Mueller-averaged SNR over speckle compared with polarized-intensity SNR over speckle at low bandwidth. (a) Spectralon/highly depolarizing and (b) Titanium/non-depolarizing.

Fig. 9.
Fig. 9.

SNR over speckle of the normalized Mueller matrix elements due to titanium and Spectralon at low bandwidth.

Tables (5)

Tables Icon

Table 1. Optimum angle sets for a receiver quarter-waveplate (in degrees) under different optimizations.

Tables Icon

Table 2. Optimum angle sets for a transmitter quarter-waveplate (in degrees) under different optimizations.

Tables Icon

Table 3. Optimum angle sets for a receiver waveplate with arbitrary retardance (in degrees) under different optimizations.

Tables Icon

Table 4. Optimum angle sets for a transmitter waveplate with arbitrary retardance (in degrees) under different optimizations.

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Table 5. Test materials: measured depolarization indices and relative polarized intensities.

Equations (29)

Equations on this page are rendered with MathJax. Learn more.

A 1 max 1 j 4 i = 1 4 a ij
A 2 λ max ( A * A )
A max 1 i 4 j = 1 4 a ij
A Frob i = 1 4 j = 1 4 a ij 2 ,
κ ( A ) A A 1
S out = M p 0 M qwp ( θ r ) MM qwp ( θ t ) M p 90 S in
= 1 4 [ 1 cos 2 ( 2 θ r ) sin ( 4 θ r ) 2 sin ( 2 θ r ) 1 cos 2 ( 2 θ r ) sin ( 4 θ r ) 2 sin ( 2 θ r ) 0 0 0 0 0 0 0 0 ] M
× [ 1 1 0 0 cos 2 ( 2 θ t ) cos 2 ( 2 θ t ) 0 0 sin ( 4 θ t ) 2 sin ( 4 θ t ) 2 0 0 sin ( 2 θ t ) sin ( 2 θ t ) 0 0 ] S in ,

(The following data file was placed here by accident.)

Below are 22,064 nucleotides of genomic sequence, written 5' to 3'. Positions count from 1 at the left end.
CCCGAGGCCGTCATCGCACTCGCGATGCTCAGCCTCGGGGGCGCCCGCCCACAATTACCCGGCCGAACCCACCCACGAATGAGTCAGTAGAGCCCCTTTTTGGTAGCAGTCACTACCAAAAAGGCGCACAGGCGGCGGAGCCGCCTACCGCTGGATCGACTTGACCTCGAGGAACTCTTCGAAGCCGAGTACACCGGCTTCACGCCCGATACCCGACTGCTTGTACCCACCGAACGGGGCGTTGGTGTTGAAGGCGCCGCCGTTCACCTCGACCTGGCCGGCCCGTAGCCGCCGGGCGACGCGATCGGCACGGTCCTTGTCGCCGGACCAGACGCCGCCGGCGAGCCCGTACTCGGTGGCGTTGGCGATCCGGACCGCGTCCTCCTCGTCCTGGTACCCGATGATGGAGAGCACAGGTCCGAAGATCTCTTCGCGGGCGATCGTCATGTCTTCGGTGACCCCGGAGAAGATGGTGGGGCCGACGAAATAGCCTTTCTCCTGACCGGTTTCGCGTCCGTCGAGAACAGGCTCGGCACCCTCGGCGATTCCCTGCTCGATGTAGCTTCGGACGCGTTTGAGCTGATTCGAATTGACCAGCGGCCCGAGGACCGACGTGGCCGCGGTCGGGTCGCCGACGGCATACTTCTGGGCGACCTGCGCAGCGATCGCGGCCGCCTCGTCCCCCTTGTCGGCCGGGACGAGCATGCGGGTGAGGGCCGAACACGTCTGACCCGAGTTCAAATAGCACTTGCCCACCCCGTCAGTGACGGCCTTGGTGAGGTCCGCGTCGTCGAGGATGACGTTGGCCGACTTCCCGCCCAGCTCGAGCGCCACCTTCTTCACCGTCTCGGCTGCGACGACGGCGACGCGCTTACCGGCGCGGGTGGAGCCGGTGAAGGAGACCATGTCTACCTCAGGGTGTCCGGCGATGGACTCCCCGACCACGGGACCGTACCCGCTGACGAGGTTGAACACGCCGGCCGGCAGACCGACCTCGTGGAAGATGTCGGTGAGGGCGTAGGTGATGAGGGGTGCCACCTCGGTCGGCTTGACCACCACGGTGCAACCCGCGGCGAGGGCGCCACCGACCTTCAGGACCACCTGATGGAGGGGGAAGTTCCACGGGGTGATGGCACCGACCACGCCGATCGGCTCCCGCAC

I = [ 1 cos 2 ( 2 θ 1 r ) sin ( 4 θ 1 r ) 2 sin ( 2 θ 1 r ) 1 cos 2 ( 2 θ 2 r ) sin ( 4 θ 2 r ) 2 sin ( 2 θ 2 r ) 1 cos 2 ( 2 θ 3 r ) sin ( 4 θ 3 r ) 2 sin ( 2 θ 3 r ) 1 cos 2 ( 2 θ 4 r ) sin ( 4 θ 4 r ) 2 sin ( 2 θ 4 r ) ] M × [ 1 1 1 1 cos 2 ( 2 θ 1 t ) cos 2 ( 2 θ 2 t ) cos 2 ( 2 θ 3 t ) cos 2 ( 2 θ 4 t ) sin ( 4 θ 1 t ) 2 sin ( 4 θ 2 t ) 2 sin ( 4 θ 3 t ) 2 sin ( 4 θ 4 t ) 2 sin ( 2 θ 1 t ) sin ( 2 θ 2 t ) sin ( 2 θ 3 t ) sin ( 2 θ 4 t ) ] = RMT ,
T = [ 1 cos 2 ( 2 θ 1 t ) sin 2 ( 2 θ 1 t ) cos δ t sin ( 4 θ 1 t ) ( 1 cos δ t ) 2 sin ( 2 θ 1 t ) sin δ t 1 cos 2 ( 2 θ 2 t ) sin 2 ( 2 θ 2 t ) cos δ t sin ( 4 θ 2 t ) ( 1 cos δ t ) 2 sin ( 2 θ 2 t ) sin δ t 1 cos 2 ( 2 θ 3 t ) sin 2 ( 2 θ 3 t ) cos δ t sin ( 4 θ 3 t ) ( 1 cos δ t ) 2 sin ( 2 θ 3 t ) sin δ t 1 cos 2 ( 2 θ 4 t ) sin t ( 2 θ 4 t ) cos δ t sin ( 4 θ 4 t ) ( 1 cos δ t ) 2 sin ( 2 θ 4 t ) sin δ t ] T
R = [ 1 cos 2 ( 2 θ 1 r ) + sin 2 ( 2 θ 1 r ) cos δ r sin ( 4 θ 1 r ) ( 1 cos δ r ) 2 sin ( 2 θ 1 r ) sin δ r 1 cos 2 ( 2 θ 2 r ) + sin 2 ( 2 θ 2 r ) cos δ r sin ( 4 θ 2 r ) ( 1 cos δ r ) 2 sin ( 2 θ 2 r ) sin δ r 1 cos 2 ( 2 θ 3 r ) + sin 2 ( 2 θ 3 r ) cos δ r sin ( 4 θ 3 r ) ( 1 cos δ r ) 2 sin ( 2 θ 3 r ) sin δ r 1 cos 2 ( 2 θ 4 r ) + sin 2 ( 2 θ 4 r ) cos δ r sin ( 4 θ 4 r ) ( 1 cos δ r ) 2 sin ( 2 θ 4 r ) sin δ r ] ,
I + Δ I = ( R + Δ R ) ( M + Δ M ) ( T + Δ T ) .
R 1 ( I + Δ I ) T 1 = ( 1 + R 1 Δ R ) Δ M ( 1 + Δ T T 1 ) + ( 1 + R 1 Δ R ) M ( 1 + Δ T T 1 ) ,
R 1 Δ R < 1 and T 1 Δ T < 1 .
Δ M = ( 1 + R 1 Δ R ) 1 [ R 1 Δ I T 1 R 1 Δ R M M Δ T T 1 R 1 Δ RM Δ TT 1 ] ( 1 + Δ TT 1 ) 1 ,
Δ M ( 1 + R 1 Δ R ) 1 [ R 1 Δ I T 1 + R 1 Δ R M + M Δ T T 1
+ R 1 Δ R M Δ T T 1 ] ( 1 + Δ TT 1 ) 1 .
( 1 + R 1 Δ R ) 1 1 1 R 1 Δ R and ( 1 + Δ TT 1 ) 1 1 1 T 1 Δ T ,
Δ M 1 h [ R 1 Δ I T 1 + R 1 Δ R M
                        + M Δ T T 1 + R 1 Δ R M Δ T T 1 ] ,
h ( 1 R 1 Δ R ) ( 1 T 1 Δ T ) = ( 1 κ ( R ) Δ R R ) ( 1 κ ( T ) Δ T T ) .
I = RMT R M T
1 M R T I ,
Δ M M 1 h [ κ ( R ) κ ( T ) Δ I I + R 1 Δ R + Δ T T 1 + R 1 Δ R Δ T T 1 ]
              = κ ( R ) κ ( T ) h ( Δ I I + Δ R T R T ) + κ ( T ) h Δ T T + κ ( R ) h Δ R R ,
Δ M M κ ( R ) κ ( T ) h ( Δ I I + Δ R Δ T R T ) + κ ( T ) h Δ T T + κ ( R ) h Δ R R
Di ( M ) = 1 3 M m 00 ID Frob ,
[ m 0 m 1 · · · m 14 m 15 ] [ 1 m 01 m 00 · · · m 32 m 00 m 33 m 00 ] ,
M ( M ) 1 15 i = 1 15 m - i σ i ,